Christine Mayr is an Associate Member of Sloan Kettering Institute in New York. She received her M.D. from Free University in Berlin and her Ph.D. in Immunology from Humboldt University in Berlin, Germany. During her time as a postdoc in the laboratory of David Bartel at the Whitehead Institute at MIT she became interested in 3'UTR-mediated gene regulation. In her own lab, her research initially focused on the role and regulation of alternative 3'UTRs. This work was recognized as one of the breakthroughs of 2013 by Science Signaling. A few years later, her lab discovered that 3'UTRs can mediate protein-protein interactions of newly translated proteins. This indicates that untranslated regions of messenger RNAs contain genetic information to regulate protein functions. To study this new 3'UTR function in more detail, she received the NIH Director’s Pioneer Award in 2016. Currently, her lab studies general 3'UTR functions that go beyond the regulation of protein abundance. More recently, she became interested in the biology of membraneless organelles as motifs in 3'UTRs determine if an mRNA is translated in a specific subcellular compartment. Most recently, her lab found that certain protein-protein interactions can only be established in these particular subcellular compartments and not in the surrounding cytoplasm.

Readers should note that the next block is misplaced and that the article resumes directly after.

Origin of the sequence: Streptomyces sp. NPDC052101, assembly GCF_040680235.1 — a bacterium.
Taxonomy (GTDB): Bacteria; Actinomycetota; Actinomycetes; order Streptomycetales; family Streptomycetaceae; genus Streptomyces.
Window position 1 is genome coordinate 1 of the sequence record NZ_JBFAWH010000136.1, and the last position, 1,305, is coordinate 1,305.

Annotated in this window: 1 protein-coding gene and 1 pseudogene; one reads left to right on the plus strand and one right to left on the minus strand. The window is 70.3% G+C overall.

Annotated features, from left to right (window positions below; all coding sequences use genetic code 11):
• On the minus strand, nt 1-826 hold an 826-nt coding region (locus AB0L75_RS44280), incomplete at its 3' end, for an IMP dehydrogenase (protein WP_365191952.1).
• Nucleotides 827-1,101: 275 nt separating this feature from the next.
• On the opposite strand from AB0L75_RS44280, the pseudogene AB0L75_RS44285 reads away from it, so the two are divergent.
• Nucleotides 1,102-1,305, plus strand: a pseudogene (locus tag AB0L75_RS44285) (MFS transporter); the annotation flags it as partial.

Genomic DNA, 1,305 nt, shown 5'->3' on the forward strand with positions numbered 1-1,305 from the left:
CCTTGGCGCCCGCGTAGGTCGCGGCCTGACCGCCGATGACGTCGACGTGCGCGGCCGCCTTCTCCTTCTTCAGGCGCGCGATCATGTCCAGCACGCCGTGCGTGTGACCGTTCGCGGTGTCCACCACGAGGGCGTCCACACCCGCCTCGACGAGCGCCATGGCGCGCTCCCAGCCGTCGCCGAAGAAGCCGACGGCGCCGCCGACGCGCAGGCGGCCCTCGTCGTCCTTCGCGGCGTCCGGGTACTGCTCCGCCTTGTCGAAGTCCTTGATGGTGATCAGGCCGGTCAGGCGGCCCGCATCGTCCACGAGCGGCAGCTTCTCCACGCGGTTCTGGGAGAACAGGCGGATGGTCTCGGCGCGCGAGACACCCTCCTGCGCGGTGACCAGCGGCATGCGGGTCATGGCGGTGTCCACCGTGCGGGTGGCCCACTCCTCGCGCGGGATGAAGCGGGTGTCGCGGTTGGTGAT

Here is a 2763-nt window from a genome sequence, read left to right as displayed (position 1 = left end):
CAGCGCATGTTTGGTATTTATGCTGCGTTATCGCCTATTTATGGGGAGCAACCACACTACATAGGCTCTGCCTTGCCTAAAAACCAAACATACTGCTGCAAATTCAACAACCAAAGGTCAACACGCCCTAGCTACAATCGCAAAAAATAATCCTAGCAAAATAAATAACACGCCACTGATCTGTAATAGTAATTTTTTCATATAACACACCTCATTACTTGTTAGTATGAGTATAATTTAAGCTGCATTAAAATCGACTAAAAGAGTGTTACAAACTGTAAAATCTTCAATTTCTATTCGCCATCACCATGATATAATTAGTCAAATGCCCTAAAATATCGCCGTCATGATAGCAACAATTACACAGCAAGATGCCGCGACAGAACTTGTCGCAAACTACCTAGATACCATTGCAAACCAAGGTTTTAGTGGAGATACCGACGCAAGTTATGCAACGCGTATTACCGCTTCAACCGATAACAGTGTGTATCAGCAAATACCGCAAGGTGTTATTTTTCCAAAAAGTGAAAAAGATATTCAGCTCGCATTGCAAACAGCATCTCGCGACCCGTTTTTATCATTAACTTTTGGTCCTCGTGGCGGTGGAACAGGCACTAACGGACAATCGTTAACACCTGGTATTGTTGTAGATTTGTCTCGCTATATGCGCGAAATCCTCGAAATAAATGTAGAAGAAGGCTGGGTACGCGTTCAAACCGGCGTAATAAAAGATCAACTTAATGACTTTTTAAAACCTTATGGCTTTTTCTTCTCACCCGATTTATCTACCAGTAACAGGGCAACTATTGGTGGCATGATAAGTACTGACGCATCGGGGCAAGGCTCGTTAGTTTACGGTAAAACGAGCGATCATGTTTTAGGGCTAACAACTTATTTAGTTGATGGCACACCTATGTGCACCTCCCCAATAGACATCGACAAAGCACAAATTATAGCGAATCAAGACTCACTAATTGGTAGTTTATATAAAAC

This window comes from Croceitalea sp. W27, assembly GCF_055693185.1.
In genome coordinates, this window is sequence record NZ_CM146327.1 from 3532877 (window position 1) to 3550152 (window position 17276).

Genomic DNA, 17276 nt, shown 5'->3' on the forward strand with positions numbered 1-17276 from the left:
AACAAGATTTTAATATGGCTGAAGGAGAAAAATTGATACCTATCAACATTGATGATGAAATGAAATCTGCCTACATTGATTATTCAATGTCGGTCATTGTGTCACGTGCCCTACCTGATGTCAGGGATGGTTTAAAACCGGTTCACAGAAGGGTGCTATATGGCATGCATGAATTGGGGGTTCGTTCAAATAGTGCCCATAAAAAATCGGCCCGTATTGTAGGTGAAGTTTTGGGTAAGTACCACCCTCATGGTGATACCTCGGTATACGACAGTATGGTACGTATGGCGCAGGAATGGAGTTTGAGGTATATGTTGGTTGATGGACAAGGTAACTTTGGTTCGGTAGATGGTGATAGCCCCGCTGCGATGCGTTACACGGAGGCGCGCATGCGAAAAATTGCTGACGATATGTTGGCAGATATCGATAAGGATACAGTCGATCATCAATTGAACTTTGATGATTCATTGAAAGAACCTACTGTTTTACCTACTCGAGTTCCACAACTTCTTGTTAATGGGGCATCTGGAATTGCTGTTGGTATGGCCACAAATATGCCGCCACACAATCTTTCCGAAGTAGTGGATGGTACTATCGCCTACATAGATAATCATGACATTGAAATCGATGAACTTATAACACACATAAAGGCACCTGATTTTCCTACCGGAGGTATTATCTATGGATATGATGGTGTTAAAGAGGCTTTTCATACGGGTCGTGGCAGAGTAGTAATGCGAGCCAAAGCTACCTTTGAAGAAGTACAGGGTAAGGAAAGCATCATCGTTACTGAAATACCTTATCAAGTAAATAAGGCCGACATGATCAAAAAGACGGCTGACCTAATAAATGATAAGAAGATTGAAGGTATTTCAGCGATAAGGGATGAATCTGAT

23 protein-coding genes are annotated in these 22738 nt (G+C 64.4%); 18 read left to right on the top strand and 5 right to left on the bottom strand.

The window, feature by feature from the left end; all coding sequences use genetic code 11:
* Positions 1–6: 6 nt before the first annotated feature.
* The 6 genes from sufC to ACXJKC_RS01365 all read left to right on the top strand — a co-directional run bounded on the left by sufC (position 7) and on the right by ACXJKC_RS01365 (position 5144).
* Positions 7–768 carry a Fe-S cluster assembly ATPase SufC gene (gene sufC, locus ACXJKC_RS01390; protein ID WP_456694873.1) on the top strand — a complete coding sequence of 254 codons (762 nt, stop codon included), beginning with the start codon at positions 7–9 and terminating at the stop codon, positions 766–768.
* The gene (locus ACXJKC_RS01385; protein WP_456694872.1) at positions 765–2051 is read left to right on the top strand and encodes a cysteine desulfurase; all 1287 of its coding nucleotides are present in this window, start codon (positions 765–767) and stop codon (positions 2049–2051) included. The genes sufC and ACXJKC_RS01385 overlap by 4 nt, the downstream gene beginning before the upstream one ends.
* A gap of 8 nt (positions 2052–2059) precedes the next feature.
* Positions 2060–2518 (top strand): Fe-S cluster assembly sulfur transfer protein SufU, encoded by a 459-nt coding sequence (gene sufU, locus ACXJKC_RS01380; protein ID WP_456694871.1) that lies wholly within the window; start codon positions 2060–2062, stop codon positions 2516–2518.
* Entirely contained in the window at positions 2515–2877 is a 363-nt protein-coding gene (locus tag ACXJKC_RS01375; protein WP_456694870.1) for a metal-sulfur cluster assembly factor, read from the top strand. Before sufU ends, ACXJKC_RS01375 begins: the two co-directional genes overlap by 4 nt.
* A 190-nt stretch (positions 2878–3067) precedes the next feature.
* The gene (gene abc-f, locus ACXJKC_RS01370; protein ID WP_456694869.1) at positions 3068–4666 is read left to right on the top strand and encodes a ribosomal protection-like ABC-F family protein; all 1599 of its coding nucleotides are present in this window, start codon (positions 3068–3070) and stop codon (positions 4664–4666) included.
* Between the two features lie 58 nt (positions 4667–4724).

« Go Back